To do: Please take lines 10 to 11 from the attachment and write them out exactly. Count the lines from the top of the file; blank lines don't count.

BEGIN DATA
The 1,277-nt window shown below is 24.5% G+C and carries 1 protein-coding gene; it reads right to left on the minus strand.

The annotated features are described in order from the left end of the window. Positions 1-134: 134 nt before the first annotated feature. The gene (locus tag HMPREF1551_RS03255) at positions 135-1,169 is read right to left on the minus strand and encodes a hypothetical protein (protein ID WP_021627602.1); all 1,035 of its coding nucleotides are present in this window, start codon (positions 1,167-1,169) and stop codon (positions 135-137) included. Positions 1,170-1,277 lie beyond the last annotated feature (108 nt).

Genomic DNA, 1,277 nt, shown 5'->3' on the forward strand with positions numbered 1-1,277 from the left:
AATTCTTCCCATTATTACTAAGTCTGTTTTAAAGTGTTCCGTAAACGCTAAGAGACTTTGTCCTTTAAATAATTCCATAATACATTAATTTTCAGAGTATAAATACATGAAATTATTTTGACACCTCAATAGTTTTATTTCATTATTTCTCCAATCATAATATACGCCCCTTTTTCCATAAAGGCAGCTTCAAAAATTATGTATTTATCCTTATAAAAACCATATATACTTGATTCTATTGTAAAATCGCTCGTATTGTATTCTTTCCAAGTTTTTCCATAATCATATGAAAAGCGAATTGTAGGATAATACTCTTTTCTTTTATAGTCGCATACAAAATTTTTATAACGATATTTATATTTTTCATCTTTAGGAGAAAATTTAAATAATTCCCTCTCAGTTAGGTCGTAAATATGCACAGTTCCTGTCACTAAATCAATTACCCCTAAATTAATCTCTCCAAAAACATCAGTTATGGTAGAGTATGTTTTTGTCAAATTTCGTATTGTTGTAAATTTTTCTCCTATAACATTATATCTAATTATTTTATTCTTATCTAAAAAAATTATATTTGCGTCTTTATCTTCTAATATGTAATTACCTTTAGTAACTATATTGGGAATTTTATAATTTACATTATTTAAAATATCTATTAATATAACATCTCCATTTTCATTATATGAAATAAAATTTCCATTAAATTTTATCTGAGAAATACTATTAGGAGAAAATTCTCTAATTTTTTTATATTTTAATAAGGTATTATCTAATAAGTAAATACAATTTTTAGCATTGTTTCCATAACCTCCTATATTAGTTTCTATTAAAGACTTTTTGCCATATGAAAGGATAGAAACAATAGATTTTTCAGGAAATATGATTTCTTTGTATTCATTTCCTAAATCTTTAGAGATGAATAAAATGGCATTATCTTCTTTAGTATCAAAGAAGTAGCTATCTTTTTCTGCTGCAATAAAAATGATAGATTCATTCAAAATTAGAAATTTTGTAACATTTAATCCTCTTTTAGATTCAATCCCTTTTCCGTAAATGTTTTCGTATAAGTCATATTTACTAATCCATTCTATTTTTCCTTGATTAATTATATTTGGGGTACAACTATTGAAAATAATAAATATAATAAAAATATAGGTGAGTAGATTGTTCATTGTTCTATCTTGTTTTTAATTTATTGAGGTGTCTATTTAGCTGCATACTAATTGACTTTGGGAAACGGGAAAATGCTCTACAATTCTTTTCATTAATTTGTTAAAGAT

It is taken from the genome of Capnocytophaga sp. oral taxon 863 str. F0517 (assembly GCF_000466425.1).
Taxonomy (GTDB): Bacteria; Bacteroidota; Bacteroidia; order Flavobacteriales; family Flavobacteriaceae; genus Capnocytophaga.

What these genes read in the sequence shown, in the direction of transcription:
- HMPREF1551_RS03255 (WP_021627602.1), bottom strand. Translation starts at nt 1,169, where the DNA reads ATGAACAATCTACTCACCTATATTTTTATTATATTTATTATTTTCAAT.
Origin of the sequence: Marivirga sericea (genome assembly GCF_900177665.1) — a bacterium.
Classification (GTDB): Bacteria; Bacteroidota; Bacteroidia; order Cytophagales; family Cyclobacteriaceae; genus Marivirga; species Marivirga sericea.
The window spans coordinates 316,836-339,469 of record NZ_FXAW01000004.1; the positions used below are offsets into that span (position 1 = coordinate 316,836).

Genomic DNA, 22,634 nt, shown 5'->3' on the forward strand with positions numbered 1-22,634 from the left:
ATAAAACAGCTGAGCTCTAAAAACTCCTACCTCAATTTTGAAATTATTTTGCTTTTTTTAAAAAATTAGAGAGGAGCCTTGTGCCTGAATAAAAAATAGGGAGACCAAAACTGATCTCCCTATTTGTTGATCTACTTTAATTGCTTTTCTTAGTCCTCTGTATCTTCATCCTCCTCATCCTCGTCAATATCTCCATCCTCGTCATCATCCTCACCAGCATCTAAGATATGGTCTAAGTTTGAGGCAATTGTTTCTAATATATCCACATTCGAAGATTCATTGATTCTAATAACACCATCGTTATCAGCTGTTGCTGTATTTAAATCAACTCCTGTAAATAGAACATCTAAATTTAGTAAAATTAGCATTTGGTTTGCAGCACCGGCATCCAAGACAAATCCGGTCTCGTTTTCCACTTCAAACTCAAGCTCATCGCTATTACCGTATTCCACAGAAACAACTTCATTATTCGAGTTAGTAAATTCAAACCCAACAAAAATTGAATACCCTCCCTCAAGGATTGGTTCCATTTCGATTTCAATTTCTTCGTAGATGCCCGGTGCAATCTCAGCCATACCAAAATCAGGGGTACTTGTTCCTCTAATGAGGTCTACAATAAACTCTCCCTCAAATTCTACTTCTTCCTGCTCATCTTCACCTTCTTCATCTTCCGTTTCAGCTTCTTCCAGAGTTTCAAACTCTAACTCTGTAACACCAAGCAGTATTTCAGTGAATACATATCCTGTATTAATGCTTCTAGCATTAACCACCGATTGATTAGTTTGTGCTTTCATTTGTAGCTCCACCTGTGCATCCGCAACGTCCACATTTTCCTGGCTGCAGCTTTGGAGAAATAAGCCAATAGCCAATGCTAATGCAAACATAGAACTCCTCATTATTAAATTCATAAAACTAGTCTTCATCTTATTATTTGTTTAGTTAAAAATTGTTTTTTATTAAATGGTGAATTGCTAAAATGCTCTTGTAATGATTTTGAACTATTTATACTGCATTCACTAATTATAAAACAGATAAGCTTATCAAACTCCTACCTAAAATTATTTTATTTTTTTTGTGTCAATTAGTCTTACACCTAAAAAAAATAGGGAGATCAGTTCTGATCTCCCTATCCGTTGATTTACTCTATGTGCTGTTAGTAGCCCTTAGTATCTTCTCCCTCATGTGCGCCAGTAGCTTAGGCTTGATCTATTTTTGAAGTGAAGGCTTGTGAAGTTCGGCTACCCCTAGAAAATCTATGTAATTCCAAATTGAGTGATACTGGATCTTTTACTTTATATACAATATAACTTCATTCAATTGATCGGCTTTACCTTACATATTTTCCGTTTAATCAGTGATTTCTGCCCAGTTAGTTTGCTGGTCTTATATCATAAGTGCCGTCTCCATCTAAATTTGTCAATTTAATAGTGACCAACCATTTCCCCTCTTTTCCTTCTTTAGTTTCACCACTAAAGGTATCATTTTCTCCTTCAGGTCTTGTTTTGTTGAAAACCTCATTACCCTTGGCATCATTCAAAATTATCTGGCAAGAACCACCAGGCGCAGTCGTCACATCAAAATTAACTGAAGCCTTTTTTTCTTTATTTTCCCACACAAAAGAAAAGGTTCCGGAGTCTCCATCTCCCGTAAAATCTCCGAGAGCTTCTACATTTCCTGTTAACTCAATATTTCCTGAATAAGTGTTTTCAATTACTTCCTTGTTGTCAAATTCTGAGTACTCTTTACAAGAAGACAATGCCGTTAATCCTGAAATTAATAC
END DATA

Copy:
Classification (GTDB): Bacteria; Bacteroidota; Bacteroidia; order Cytophagales; family Cyclobacteriaceae; genus Marivirga; species Marivirga sericea.
The window spans coordinates 316,836-339,469 of record NZ_FXAW01000004.1; the positions used below are offsets into that span (position 1 = coordinate 316,836).